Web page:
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The Central cracks open a crystal of strange, heavy sounds

The Central cracks open a crystal of strange, heavy sounds

Abrasion and melody combine on the Madison duo's new album, "Van Dyke Browne's Crystal."

The Central is the most delightfully confounding band in Madison. The duo of guitarist/vocalist Frankie Furillo and drummer Alex Roberts has often spiraled between the abrupt, savagely heavy bursts of grindcore and harmonically complex moments that draw on elements of jazz, soul, and pop music. It's always been a little weird, and a little funny, to call The Central a grindcore band per se: Roberts and Furillo have only rarely shown an interest in the 30-second micro-punishment song forms most associate with that genre, and instead use its frenzied extremes as a jumping-off point for whatever else they might want to explore. And especially on last year's Sick And Dying, the band has occasionally abandoned its metallic side altogether. 

It all sounds ambitious on paper, yet the duo's execution has always been refreshingly lean, free of pretension or machismo and laced with an impish sense of humor. 

"Our songs are too long for powerviolence, not metal enough for metal, not punk enough for punk, too angry for indie rock, and certainly not pissed-off enough to be hardcore," Furillo says. "I don’t think we ever really intend to be humorous—we’re just naturally goofy and any sort of heavy band that’s too serious is very cringe to me. No reason to be all gloom and doom."

The Central's fifth full-length album, Van Dyke Browne's Crystal, released on August 3, draws all the band's varied interests back toward a heavy core. The band's next show is on September 19 at Mickey's Tavern, with brilliantly Minneapolis metal band Scaphe, Iowa grindcore band Closet Witch, and Madison math-rock trio Czarbles.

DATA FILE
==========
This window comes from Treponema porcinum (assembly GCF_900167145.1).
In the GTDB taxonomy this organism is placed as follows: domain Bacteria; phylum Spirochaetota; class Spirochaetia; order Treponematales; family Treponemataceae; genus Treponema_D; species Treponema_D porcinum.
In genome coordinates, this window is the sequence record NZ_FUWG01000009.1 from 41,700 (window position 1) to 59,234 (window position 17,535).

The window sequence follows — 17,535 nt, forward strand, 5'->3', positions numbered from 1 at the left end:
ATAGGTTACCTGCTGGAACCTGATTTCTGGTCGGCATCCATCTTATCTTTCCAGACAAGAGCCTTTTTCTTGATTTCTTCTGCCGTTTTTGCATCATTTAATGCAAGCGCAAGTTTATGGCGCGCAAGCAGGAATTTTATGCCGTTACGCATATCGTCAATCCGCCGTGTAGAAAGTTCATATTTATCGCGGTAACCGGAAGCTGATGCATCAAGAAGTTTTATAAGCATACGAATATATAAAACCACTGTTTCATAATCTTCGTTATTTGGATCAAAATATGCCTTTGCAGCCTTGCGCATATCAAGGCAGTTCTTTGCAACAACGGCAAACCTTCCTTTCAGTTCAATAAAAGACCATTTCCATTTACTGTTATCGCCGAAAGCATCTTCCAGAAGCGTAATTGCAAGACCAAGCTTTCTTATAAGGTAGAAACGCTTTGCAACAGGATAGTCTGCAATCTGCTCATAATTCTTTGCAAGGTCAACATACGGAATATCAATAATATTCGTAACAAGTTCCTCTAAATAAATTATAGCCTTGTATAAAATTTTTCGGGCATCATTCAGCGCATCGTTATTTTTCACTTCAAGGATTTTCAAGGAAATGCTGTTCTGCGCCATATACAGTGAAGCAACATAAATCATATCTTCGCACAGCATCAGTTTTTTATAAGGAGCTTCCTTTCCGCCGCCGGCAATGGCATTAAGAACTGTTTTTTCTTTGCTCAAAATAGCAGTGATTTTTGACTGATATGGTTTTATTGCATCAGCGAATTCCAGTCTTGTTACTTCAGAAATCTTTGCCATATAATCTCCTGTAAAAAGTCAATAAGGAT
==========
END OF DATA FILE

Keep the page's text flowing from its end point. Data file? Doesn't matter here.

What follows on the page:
Furillo and Roberts still work a lot of variety into Van Dyke Browne's Crystal, but it's as if they're trying to compact everything down and reconnect with the band's foundational strengths. On "Arob's Corner," streaks of bright vocal melody overlay a start-stop lurch of a rhythm. "Normal" showcases the band's ability to work a bit of swing and flexibility into what could be very rigid-feeling rhythmic structures, and "Eight Van Convoy" plays passages of warpy, abstract percussion off of blast beats and screams.

Music like this can keep a person off balance, but Roberts and Furillo are keenly aware of the challenge of making all these improbable elements flow together. 

"I think a lot of the time we draw inspiration from our favorite mathy/rhythmically pushing groups, with intent to push our boundaries, while at the same time working to establish clear song structure," Furillo says. "Instead of just putting a bunch of crazy parts together and calling it a song, we worked a lot on giving the songs natural flow and making them more 'songy.'"

Roberts, for his part, was curious about working in rhythmic ideas from Hindustani music (which he says he incorporated into "Arob's Corner"), but also on maintaining the dynamic of tension and release that's so key to heavy music. "We definitely were trying to get a much clearer sound, in production as well as part writing," Roberts says.

The last track on the album, "Sunrise," serves as a reminder that things can always get weirder and more far-flung with this band. Roberts takes a restrained approach here, gradually building up from ticking side-stick patterns to a double-kick rumble, but still making even the heavier moments feel contemplative, part of a circular flow rather than precursors to an explosion. And indeed, the track never actually hits a climax. A pulse of wordless vocals ping-pongs across the mix, and Furillo branches out into a bit of squiggly atonal noise but gently lands the song on a clean, reassuring chord. 

It's a good way to leave people wondering what will come next from The Central. Roberts and Furillo say they're already 16 songs into writing a new album, and they're staying open to any and all possibilities as they proceed.

"I think we’ll slowly drift between all of our favorites sounds and aesthetics while still having an aggressive and technical nature," Roberts. "We have many interests in terms of art and science, which we try to incorporate as much as possible."

The Central's range of influences is always expanding, too.

"Alex and I love most kinds of music and I think we both pride ourselves in finding the things we love in music regardless of genre, artist, whatever," Furillo says. "The last couple tours, we've gotten super into Michael McDonald, Gregory Porter, and Barbra Streisand, to name a few, and will more than likely incorporate stylistic elements we love from these artists into new Central."

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